The eastern coast of the Ivory Coast comprises an area of lagoons, where the population is divided into twelve different language groups. The cultural and stylistic unity of these people justifies grouping them together. Before colonization, each village was autonomous and, when threatened, they united to form a ‘confederation’. Usually, these people are not governed by chiefs, although a man’s social position is determined by his age.

The sculptural art of this area can be identified by common characteristics. Carvings feature an elaborate coiffure divided into raised masses and small button-like scarifications on the face, while the influence of their neighbors, the Akan to the east and the Baule to the north, is also apparent.


Masks from the Lagoon area are extremely rare, but usually have a rough-looking appearance. Their function is unknown.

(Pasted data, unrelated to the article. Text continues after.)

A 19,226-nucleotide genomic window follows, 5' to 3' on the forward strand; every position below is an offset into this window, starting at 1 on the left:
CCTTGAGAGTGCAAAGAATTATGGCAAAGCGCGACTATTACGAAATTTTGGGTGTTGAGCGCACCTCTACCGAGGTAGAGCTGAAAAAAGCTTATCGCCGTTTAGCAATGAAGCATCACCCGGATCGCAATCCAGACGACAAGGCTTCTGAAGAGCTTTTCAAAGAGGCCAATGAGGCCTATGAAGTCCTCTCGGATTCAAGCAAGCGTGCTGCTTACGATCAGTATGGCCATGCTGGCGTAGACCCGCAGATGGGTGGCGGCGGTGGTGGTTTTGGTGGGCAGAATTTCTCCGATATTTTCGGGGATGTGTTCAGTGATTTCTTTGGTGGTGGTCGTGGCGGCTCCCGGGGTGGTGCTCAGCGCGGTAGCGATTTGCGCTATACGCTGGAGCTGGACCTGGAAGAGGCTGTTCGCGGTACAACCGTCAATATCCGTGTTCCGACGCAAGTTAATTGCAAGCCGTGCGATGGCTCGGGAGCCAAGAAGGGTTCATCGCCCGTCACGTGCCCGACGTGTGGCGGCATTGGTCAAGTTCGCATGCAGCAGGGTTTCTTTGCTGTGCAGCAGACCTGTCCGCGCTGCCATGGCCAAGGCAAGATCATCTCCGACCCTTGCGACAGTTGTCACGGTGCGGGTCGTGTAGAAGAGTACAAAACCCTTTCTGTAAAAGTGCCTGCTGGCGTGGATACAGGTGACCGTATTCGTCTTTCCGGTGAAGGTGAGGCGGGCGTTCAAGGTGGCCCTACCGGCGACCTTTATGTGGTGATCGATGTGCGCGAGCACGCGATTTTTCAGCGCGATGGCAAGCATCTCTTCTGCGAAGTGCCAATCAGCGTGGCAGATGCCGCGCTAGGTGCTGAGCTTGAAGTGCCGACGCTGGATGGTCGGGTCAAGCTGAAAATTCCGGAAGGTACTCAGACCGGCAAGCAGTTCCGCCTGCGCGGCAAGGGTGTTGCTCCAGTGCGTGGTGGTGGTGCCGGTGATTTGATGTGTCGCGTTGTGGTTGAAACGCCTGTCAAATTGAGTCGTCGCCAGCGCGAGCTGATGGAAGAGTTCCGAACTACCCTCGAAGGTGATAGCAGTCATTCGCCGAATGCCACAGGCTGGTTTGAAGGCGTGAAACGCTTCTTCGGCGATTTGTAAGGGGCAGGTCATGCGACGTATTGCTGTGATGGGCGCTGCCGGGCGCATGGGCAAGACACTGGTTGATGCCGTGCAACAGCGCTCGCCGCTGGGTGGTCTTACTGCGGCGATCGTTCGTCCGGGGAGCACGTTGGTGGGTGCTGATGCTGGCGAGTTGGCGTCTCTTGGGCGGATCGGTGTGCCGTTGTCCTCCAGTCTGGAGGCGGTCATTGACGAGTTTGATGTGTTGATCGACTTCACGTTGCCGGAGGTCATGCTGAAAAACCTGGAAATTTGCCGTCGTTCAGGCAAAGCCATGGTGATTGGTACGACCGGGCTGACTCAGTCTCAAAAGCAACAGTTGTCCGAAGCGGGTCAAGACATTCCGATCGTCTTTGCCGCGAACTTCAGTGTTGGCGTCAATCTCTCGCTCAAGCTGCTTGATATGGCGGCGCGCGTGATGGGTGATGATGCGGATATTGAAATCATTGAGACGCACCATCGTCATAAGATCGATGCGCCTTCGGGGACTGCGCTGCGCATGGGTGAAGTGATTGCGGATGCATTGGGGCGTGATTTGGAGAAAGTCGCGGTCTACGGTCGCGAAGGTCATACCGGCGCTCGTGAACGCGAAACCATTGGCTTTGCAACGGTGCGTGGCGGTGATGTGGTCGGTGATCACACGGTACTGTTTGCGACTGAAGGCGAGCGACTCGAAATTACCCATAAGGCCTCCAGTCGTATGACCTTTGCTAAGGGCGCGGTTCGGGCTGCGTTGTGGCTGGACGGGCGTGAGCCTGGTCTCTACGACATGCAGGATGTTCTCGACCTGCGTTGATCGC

The Lagoon people produced a corpus of figures, varying from 25 to 70 cm in height. which were usually full-frontal, standing female figures with muscular legs and arms. Their faces have an incised mouth, a T-shaped nose, enlarged globular eyes, button-like scarifications and an elaborate coiffure divided into raised masses. They are characterized by a rich patina and are sometimes wearing miniature gold necklaces.

The western Lagoon people carved figures in a slightly different style, with asymmetrical poses, flat breasts and a thin aquiline nose; while the statues made by the eastern Lagoon tribes have a central incised scarification on their body, reminiscent of their eastern neighbors, the Anyi. Anyi figures have rounded features and do not show the inset pegs typical of the Lagoon people.

Baquart, Jean-Baptiste. The Tribal Arts of Africa. New York: Thames and Hudson Inc. 1998. Print.